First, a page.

Saturday, November 14th, 2009 • 9 Comments on More Thoughts on Editing
Have I mentioned how happy I am with the lineup for Fairy Tale Lust? I’m so in love with this book and I’m anxiously awaiting the final version of the cover so I can show it off. The stories are clever, witty, sexy, mysterious, sensuous, lovely, sweet, nasty, fun, hot and imaginative. Those aren’t my words—that was some of the feedback I received from Cleis Press when I submitted the manuscript. I couldn’t be more proud if I had written every story myself.
It was difficult to narrow the final table of contents to 20 stories because I received so many great fairy tales. For every story I accepted, I had to write six—
—rejection letters. For one reason or another, some wonderful fairy tales didn’t make it into the book. I am hoping Fairy Tale Lust will do so well that I’ll be editing a second collection and can include some of those stories that I’m still thinking about.
Here were the most frequent reasons I rejected good stories. (Rejecting the other stories—some that I couldn’t make heads or tails of, which made me question whether they were written in English—is an entirely different blog post.)
—Stories that weren’t fairy tales.
I took a looser interpretation of “fairy tale” than my publisher did, but there were still some stories that weren’t even in the ballpark. No matter how well-written and entertaining, f I couldn’t make some connection to the fairy tale genre, I had to reject it. If I had to guess, I’d say these were stories that had been written for other anthologies and recycled. It’s fine to “regift” a story, especially if it’s one you really love—I’ve done it myself—but it’s important to tweak that story to fit the guidelines. In a couple of cases, no manner of tweaking would have made these stories even vaguely fairy tale-like.
—Stories that weren’t women-centered.
There were a handful of stories that were clever and compelling but didn’t quite hit the mark when it came to being women-centered. Either the story was told entirely from the male protagonist’s viewpoint and we never got a sense of the female character(s) or the story was too focused on male sexuality to the exclusion of female pleasure. It’s interesting to note that not all of these male-driven stories were written by male authors.
—Stories that simply weren’t erotic.
There are a couple of stories in Fairy Tale Lust that are on the softer side of erotica and a couple that push the boundaries of hardcore, as well as all the shades of passion in between. But a story must have some sensual or sexual elements, no matter how subtle, in order to be considered erotic. I received three or four amazing fairy tales that would have made the Grimm Brothers weep, but they were not erotic. I know that my call for submissions found its way onto a few “literary” websites, often without the full guidelines, so it’s possible some writers didn’t know the stories should be sexy. (Though I’d think the subtitle “Erotic Bedtime Stories for Women” would be a big hint.) On the other hand, I think some writers are so intent on publishing that they ignore the guidelines. One author graciously responded to my rejection and admitted an unfamiliarity and discomfort with writing about sex, but was a fan of fairy tales. I hope there is an editor out there somewhere collecting “literary” fairy tales because there are certainly writers who want to write them.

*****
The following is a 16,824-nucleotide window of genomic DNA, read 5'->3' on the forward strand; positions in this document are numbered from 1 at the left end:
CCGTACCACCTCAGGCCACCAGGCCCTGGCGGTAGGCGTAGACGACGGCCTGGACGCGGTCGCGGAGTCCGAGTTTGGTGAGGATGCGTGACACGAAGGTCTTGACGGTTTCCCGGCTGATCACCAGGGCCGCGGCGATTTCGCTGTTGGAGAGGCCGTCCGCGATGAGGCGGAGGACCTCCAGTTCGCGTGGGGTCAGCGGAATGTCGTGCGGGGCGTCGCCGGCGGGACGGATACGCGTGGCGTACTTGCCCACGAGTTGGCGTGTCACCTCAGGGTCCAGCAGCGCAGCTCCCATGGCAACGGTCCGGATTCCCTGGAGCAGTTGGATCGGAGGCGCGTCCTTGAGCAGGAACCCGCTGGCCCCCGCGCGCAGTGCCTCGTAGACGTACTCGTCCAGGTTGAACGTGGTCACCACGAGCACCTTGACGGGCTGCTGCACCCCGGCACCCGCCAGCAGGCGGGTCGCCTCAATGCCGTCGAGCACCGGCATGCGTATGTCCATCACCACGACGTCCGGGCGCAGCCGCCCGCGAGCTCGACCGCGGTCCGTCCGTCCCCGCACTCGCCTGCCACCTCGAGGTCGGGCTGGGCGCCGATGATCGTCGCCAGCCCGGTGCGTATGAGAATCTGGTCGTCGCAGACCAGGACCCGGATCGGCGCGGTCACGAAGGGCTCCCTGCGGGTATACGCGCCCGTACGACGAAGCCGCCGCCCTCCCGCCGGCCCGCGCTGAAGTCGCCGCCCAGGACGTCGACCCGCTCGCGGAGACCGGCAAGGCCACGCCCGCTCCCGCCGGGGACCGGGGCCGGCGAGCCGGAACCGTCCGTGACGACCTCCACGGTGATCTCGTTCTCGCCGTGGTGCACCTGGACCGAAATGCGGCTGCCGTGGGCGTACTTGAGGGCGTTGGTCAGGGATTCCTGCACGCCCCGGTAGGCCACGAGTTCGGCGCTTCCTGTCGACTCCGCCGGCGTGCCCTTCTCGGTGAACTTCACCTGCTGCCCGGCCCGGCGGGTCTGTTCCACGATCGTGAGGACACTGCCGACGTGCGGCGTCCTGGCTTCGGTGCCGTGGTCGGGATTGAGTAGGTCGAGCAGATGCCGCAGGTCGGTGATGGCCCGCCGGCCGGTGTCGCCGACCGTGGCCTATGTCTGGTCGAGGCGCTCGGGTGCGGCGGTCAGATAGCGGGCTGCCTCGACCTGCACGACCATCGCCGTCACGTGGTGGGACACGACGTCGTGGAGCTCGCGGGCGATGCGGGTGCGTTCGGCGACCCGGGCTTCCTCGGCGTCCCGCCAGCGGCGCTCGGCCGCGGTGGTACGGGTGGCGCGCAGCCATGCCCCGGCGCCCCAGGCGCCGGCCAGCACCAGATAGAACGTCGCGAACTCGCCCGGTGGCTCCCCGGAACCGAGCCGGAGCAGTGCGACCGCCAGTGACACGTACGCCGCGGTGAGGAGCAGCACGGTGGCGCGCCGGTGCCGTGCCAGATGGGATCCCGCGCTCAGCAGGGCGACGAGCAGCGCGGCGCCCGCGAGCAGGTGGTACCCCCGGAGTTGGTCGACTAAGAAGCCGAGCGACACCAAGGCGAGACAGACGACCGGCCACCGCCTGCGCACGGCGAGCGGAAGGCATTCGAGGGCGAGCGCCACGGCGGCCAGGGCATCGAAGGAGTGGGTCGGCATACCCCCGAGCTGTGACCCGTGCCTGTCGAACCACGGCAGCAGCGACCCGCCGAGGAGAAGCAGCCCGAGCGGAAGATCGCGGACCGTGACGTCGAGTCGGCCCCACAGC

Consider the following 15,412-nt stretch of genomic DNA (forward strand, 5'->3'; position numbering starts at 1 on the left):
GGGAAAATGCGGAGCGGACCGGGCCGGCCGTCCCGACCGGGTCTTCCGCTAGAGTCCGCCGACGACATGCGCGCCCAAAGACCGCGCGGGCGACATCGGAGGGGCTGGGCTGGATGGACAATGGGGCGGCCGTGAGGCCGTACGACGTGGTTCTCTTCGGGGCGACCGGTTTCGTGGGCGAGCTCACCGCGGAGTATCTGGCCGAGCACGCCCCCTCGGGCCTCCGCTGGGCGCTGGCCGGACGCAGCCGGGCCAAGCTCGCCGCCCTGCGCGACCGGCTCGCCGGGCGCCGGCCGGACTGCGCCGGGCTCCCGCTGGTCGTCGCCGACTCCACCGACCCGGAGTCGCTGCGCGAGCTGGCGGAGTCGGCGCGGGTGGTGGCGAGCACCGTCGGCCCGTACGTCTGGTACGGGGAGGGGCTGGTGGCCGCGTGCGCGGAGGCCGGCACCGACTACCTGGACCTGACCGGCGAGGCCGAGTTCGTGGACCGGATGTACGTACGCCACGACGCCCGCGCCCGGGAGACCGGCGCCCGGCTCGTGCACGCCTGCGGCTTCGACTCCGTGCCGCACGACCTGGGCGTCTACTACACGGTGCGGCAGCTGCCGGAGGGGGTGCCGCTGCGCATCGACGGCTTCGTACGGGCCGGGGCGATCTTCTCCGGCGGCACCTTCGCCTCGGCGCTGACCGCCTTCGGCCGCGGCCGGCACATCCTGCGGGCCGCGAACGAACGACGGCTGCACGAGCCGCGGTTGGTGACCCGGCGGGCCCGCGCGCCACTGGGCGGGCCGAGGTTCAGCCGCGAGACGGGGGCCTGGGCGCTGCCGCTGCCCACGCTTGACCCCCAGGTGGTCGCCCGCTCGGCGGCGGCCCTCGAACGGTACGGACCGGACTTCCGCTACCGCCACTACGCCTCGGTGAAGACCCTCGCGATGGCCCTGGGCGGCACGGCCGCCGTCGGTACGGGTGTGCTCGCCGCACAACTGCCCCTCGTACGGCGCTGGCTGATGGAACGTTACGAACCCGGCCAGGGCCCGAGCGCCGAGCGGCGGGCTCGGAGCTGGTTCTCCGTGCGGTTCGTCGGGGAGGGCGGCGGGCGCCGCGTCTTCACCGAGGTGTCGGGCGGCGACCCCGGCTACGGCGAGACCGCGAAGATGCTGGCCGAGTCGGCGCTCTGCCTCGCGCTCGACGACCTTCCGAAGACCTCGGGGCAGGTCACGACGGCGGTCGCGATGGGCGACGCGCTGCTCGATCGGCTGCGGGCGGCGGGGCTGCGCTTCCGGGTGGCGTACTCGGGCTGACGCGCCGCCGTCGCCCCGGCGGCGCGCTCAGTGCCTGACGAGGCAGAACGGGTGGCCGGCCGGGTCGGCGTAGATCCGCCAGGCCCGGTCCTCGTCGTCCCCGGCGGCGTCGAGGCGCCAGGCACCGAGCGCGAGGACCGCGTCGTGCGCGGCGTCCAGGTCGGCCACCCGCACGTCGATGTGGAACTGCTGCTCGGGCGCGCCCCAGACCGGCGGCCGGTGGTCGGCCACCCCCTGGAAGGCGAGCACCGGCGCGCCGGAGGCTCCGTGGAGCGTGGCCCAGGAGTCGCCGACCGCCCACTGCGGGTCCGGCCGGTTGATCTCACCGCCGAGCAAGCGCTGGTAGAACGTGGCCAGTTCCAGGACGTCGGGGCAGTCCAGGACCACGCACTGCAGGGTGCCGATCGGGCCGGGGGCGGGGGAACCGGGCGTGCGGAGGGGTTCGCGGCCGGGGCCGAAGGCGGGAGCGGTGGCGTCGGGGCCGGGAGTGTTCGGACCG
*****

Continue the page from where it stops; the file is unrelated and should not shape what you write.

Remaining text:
—Stories that were either too short or too long.
The guidelines called for stories between 1500 and 4000 words. That is a pretty flexible word count and I even went high or low by up to 10% in a couple of cases. And still there were a couple of stories that I just couldn’t include because they would have thrown off the balance of the collection. One was little more than a flash fiction piece of 500 words, the other bordered on novella-length at 7500 words. Great pieces both, but not for this collection.
There was one story in particular that I loved from the first reading. It came in early, so I read it several times. I even had it in the lineup for a while, but it never quite “fit” the book. I lost sleep over this story and even asked the author to send me something else because I was so captivated by the writing style, but the second story didn’t have the magic of the first and felt stilted and forced. (I’ve already shared this with the author, so there won’t be any hurt feelings.) For three months, I went back and forth over whether to include this story in Fairy Tale Lust. In the end, I just couldn’t do it. No matter how much it appealed to me, it did not fit the anthology and would have stuck out like a sore thumb. Maybe readers would have been as forgiving as I was—it’s just that good—but I couldn’t in good conscience include it.
In the end, I suggested a different market for the story—a market that I knew was a perfect match for this author’s voice—and the author followed my advice. A couple of weeks ago, I received a note of the story’s sale to the market I suggested and thanks from the author for the recommendation. For me, that was as gratifying as being able to write the acceptance letters for the stories that I did include. The moral to this story is, of course, that a rejection doesn’t count for much. It simply means that a particular story is not right for a particular market at a particular time. It’s a good reminder because I’m as guilty as every other writer of wailing over rejections and not putting them in perspective. It’s hard to be rejected (and now that my first anthology is behind me, I can say it’s also hard to be the one doing the rejecting), but in the end it’s just one person’s opinion. In this case, mine. How much I loved a story had to take a backseat to the the big picture—the theme and readership of this particular book.
I hope those stories I’m still thinking about will find their way into other anthologies and publications. I’ll be first in line to buy them.